The underlying mechanisms that render adipocytes susceptible to metabolic challenges and provoke immune responses in the adipose tissue remain largely elusive. Zonal (regional) distribution of metabolically challenged adipocytes and associated immune responses in a single fat depot could serve as a useful model for studying the underlying mechanisms. Furthermore, an understanding of the mechanisms involved in the downregulation of immune cell activity in inflamed adipose tissue in obesity might help identify molecular targets of therapeutic relevance.
Homeostatic model assessment-insulin resistance
Monocyte chemotactive protein-1
Mouse mast cell protease-6
Tumor necrosis factor-α.
Shoelson SE, Lee J, Goldfine AB: Inflammation and insulin resistance. J Clin Invest. 2006, 116: 1793-801. 10.1172/JCI29069
Xu H, Barnes GT, Yang Q, Tan G, Yang D, Chou CJ, Sole J, Nichols A, Ross JS, Tartaglia LA, Chen H: Chronic inflammation in fat plays a crucial role in the development of obesity-related insulin resistance. J Clin Invest. 2003, 112: 1821-1830.
Altintas MM, Azad A, Nayer B, Contreras G, Zaias J, Faul C, Reiser J, Nayer A: Mast cells, macrophages, and crown-like structures distinguish subcutaneous from visceral fat in mice. J Lipid Res. 2011, 52: 480-488. 10.1194/jlr.M011338
Liu J, Divoux A, Sun J, Zhang J, Clément K, Glickman JN, Sukhova GK, Wolters PJ, Du J, Gorgun CZ, Doria A, Libby P, Blumberg RS, Kahn BB, Hotamisligil GS, Shi GP: Genetic deficiency and pharmacological stabilization of mast cells reduce diet-induced obesity and diabetes in mice. Nat Med. 2009, 15: 940-945. 10.1038/nm.1994
Elgazar-Carmon V, Rudich A, Hadad N, Levy R: Neutrophils transiently infiltrate intra-abdominal fat early in the course of high-fat feeding. J Lipid Res. 2008, 49: 1894-1903. 10.1194/jlr.M800132-JLR200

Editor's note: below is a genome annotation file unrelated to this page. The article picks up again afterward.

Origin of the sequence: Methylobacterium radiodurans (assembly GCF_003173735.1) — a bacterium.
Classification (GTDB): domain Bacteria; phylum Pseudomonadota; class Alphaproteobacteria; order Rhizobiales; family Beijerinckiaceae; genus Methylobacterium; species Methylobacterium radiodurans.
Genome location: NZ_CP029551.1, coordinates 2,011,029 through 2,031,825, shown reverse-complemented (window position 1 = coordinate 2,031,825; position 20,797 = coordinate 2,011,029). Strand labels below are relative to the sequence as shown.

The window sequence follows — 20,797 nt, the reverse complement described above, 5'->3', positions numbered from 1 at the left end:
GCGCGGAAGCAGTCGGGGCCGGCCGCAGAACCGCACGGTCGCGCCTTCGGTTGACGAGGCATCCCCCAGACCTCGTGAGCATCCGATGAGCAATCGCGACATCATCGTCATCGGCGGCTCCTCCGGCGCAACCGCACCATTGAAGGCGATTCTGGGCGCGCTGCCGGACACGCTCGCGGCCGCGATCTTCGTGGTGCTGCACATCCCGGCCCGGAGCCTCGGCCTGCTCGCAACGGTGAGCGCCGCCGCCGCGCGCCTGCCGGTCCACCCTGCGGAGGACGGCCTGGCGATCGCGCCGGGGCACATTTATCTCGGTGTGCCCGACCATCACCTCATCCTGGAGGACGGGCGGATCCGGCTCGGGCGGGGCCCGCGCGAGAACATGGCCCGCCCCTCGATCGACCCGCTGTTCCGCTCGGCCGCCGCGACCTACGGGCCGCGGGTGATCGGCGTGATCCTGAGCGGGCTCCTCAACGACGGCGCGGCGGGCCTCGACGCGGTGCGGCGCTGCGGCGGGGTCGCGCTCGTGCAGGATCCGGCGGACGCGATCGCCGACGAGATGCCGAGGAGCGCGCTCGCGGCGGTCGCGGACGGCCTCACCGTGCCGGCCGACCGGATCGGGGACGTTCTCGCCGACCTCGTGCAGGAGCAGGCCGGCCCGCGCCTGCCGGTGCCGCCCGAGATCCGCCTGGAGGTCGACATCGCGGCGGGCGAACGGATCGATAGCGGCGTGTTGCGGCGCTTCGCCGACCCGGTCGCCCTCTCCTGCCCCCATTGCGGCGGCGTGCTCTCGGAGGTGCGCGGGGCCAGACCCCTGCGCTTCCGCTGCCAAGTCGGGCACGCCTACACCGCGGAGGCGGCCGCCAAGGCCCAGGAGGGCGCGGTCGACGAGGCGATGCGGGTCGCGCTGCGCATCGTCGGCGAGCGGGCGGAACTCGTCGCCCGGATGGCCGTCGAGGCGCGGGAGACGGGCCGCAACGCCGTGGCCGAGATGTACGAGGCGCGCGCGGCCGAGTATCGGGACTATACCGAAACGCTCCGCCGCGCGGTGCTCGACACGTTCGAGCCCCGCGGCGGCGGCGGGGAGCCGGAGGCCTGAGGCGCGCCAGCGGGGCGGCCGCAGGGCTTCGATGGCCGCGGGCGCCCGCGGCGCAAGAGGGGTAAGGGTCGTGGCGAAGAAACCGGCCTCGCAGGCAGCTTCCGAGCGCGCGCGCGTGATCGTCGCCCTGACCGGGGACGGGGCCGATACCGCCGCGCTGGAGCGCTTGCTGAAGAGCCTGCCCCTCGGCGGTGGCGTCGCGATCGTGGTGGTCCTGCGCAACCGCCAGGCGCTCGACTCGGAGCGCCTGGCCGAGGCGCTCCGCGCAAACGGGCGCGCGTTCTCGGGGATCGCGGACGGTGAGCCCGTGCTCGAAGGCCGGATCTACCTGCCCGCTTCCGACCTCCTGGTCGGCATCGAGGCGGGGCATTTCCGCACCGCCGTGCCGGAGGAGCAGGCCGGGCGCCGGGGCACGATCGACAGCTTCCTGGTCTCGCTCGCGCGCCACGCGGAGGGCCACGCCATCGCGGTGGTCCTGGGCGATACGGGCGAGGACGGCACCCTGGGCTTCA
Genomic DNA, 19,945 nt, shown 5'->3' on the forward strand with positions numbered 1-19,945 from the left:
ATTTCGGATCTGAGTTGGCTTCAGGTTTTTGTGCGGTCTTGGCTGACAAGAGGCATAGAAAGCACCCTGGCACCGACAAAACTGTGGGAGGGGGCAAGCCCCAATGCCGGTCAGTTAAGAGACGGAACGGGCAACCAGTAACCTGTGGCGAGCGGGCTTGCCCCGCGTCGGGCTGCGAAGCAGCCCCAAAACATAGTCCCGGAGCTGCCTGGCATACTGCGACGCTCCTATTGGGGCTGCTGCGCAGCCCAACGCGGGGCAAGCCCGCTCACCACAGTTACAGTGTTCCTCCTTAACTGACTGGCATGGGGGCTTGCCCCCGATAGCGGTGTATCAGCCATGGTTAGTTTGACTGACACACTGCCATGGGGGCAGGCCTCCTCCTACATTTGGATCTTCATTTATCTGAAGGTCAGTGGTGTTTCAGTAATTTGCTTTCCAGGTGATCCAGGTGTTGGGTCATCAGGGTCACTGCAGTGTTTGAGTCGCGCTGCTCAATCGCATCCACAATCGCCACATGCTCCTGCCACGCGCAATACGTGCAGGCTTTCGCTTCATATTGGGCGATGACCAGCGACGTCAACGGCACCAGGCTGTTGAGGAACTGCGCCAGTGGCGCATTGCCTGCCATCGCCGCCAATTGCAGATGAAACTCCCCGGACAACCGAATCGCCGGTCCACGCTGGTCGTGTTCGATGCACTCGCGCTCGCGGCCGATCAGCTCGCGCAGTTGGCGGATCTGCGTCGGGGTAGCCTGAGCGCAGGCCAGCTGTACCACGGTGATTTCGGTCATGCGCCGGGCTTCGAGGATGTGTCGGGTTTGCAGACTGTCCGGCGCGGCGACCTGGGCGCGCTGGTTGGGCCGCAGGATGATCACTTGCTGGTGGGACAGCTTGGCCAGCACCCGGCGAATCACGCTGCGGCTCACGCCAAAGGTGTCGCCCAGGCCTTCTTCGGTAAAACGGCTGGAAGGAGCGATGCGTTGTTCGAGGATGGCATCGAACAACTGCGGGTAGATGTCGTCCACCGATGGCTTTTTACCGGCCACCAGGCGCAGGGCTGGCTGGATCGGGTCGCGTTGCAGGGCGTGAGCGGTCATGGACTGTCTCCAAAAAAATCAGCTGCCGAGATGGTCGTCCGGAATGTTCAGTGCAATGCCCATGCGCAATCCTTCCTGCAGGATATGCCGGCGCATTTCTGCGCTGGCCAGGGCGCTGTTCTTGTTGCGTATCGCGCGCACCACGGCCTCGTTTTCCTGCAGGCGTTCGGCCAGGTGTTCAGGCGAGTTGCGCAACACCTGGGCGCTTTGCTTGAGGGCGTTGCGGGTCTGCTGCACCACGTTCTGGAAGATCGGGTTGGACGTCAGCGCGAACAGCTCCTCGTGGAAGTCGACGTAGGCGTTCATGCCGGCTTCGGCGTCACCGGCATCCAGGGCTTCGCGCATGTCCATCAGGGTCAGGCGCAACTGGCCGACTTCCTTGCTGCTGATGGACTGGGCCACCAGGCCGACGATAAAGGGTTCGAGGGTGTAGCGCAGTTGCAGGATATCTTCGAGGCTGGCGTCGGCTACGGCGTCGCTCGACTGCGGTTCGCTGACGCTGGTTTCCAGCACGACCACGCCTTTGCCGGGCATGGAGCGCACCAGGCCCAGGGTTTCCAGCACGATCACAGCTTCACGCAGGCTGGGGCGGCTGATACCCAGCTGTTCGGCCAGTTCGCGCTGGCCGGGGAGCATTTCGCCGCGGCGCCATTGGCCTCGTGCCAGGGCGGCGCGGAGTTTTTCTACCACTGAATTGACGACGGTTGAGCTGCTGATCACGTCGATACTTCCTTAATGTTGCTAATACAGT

Feuerer M, Herrero L, Cipolletta D, Naaz A, Wong J, Nayer A, Lee J, Goldfine AB, Benoist C, Shoelson S, Mathis D: Lean, but not obese, fat is enriched for a unique population of regulatory T cells that affect metabolic parameters. Nat Med. 2009, 15: 930-939. 10.1038/nm.2002
Nishimura S, Manabe I, Nagasaki M, Eto K, Yamashita H, Ohsugi M, Otsu M, Hara K, Ueki K, Sugiura S, Yoshimura K, Kadowaki T, Nagai R: CD8+ effector T cells contribute to macrophage recruitment and adipose tissue inflammation in obesity. Nat Med. 2009, 15: 914-920. 10.1038/nm.1964
Ohmura K, Ishimori N, Ohmura Y, Tokuhara S, Nozawa A, Horii S, Andoh Y, Fujii S, Iwabuchi K, Onoé K, Tsutsui H: Natural killer T cells are involved in adipose tissues inflammation and glucose intolerance in diet-induced obese mice. Arterioscler Thromb Vasc Biol. 2010, 30: 193-199. 10.1161/ATVBAHA.109.198614
Cinti S, Mitchell G, Barbatelli G, Murano I, Ceresi E, Faloia E, Wang S, Fortier M, Greenberg AS, Obin MS: Adipocyte death defines macrophage localization and function in adipose tissue of obese mice and humans. J Lipid Res. 2005, 46: 2347-2355. 10.1194/jlr.M500294-JLR200
Alkhouri N, Gornicka A, Berk MP, Thapaliya S, Dixon LJ, Kashyap S, Schauer PR, Feldstein AE: Adipocyte apoptosis, a link between obesity, insulin resistance, and hepatic steatosis. J Biol Chem. 2010, 285: 3428-3438. 10.1074/jbc.M109.074252
Strissel KJ, Stancheva Z, Miyoshi H, Perfield JW, DeFuria J, Jick Z, Greenberg AS, Obin MS: Adipocyte death, adipose tissue remodeling, and obesity complications. Diabetes. 2007, 56: 2910-2918. 10.2337/db07-0767
Murano I, Barbatelli G, Parisani V, Latini C, Muzzonigro G, Castellucci M, Cinti S: Dead adipocytes, detected as crown-like structures, are prevalent in visceral fat depots of genetically obese mice. J Lipid Res. 2008, 49: 1562-1568. 10.1194/jlr.M800019-JLR200
Chubb C, Desjardins C: Vasculature of the mouse, rat, and rabbit testis-epididymis. Am J Anat. 1982, 165: 357-372. 10.1002/aja.1001650402
Pfaffl MW: A new mathematical model for relative quantification in real-time RT-PCR. Nucleic Acids Res. 2001, 29: e45- 10.1093/nar/29.9.e45
Giorgino F, Laviola L, Eriksson JW: Regional differences of insulin action in adipose tissue: insights from in vivo and in vitro studies. Acta Physiol Scand. 2005, 183: 13-30. 10.1111/j.1365-201X.2004.01385.x
Kissebah AH, Krakower GR: Regional adiposity and morbidity. Physiol Rev. 1994, 74: 761-811.
Wajchenberg BL: Subcutaneous and visceral adipose tissue: their relation to the metabolic syndrome. Endocr Rev. 2000, 21: 697-738. 10.1210/er.21.6.697
Walker GE, Verti B, Marzullo P, Savia G, Mencarelli M, Zurleni F, Liuzzi A, Di Blasio AM: Deep subcutaneous adipose tissue: a distinct abdominal adipose depot. Obesity. 2007, 15: 1933-1943. 10.1038/oby.2007.231